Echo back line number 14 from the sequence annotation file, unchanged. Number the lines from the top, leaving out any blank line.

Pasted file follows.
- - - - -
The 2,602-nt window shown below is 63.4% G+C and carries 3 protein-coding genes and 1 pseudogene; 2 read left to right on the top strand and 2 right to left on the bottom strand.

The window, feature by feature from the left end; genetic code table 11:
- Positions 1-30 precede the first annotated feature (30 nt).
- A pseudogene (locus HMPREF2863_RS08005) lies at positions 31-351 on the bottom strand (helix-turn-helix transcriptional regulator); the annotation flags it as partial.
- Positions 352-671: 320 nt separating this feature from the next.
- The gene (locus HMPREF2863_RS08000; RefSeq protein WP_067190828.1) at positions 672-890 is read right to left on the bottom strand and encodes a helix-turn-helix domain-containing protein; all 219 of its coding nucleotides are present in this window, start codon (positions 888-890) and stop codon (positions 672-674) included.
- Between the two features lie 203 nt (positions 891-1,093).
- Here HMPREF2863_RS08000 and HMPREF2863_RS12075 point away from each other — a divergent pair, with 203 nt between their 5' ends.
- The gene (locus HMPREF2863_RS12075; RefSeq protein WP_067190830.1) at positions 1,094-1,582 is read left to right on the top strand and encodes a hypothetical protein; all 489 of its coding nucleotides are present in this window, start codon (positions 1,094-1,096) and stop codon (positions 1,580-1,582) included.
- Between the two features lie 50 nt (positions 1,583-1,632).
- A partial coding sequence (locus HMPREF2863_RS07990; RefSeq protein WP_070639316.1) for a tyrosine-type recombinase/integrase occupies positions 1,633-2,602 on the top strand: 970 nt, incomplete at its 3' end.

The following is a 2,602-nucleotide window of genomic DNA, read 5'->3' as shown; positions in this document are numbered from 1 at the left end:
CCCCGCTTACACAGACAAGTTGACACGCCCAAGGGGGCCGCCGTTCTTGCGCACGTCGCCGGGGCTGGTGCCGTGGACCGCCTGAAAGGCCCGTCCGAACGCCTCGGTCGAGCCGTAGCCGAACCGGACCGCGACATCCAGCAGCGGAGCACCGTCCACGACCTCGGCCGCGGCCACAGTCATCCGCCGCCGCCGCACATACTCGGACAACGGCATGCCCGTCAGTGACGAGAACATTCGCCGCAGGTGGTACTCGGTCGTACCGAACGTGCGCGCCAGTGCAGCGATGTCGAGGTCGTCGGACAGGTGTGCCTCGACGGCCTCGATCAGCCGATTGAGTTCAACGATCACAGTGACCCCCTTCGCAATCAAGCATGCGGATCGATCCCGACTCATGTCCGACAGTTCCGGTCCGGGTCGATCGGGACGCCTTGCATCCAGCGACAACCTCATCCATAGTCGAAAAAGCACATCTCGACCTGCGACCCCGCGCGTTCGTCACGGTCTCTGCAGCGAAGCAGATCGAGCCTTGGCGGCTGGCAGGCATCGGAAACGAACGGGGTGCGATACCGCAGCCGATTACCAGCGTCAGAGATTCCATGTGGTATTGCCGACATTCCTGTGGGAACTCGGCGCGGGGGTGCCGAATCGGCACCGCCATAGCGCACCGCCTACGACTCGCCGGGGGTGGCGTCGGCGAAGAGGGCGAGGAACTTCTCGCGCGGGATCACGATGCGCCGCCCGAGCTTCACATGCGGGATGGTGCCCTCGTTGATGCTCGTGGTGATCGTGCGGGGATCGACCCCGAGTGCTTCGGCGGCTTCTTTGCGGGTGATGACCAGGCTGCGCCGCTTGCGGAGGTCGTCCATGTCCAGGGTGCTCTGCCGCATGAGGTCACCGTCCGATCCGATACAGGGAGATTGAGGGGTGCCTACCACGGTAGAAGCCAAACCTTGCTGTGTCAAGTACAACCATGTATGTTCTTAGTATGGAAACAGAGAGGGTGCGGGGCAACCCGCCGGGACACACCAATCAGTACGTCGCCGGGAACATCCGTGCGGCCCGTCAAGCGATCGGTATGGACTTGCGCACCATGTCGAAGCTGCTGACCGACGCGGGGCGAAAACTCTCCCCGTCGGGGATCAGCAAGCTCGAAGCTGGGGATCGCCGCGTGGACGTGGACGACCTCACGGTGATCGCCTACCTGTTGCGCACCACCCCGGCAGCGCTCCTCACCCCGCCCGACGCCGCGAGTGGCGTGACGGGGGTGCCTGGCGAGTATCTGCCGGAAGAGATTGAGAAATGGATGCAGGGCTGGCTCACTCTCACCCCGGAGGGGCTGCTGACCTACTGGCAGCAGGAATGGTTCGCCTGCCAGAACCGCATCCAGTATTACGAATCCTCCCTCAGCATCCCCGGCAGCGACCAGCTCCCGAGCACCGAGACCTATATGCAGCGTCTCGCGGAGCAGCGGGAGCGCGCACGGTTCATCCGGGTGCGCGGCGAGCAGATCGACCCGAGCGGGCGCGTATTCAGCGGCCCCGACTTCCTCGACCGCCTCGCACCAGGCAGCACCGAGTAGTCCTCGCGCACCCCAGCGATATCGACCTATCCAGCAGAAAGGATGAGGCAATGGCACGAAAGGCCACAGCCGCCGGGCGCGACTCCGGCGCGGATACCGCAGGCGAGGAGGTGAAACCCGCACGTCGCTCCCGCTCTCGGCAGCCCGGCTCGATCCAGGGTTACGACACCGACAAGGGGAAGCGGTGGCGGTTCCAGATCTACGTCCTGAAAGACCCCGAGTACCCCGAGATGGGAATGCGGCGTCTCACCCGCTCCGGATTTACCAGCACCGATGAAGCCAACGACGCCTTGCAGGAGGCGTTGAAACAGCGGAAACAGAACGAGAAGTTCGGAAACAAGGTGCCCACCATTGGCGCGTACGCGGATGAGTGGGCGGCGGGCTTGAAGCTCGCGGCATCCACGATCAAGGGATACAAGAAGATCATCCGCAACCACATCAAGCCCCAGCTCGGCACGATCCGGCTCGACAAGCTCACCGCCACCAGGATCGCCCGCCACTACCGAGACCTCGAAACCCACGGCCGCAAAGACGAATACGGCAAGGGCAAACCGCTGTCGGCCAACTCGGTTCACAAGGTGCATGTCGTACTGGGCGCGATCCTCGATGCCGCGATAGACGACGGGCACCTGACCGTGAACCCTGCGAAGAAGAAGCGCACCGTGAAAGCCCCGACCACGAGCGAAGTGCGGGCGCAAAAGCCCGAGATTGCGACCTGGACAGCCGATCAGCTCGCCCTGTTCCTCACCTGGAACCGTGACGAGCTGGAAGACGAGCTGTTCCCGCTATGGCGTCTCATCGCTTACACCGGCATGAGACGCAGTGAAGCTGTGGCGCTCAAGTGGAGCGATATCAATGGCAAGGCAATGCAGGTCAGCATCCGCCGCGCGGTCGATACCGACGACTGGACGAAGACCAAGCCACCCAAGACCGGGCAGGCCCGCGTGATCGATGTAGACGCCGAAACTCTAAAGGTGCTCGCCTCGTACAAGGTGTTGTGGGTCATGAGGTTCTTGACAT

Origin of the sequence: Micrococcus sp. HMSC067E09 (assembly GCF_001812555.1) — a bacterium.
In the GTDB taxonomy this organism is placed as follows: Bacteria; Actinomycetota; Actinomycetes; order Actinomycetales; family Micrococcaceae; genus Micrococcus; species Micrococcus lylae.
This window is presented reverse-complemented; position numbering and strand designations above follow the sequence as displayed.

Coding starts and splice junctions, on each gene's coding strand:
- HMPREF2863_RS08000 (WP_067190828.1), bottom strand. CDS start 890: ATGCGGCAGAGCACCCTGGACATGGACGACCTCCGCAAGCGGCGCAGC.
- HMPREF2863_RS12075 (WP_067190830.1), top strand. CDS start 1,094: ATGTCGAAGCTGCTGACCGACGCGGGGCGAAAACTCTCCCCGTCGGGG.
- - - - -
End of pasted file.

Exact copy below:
Origin of the sequence: Micrococcus sp. HMSC067E09 (assembly GCF_001812555.1) — a bacterium.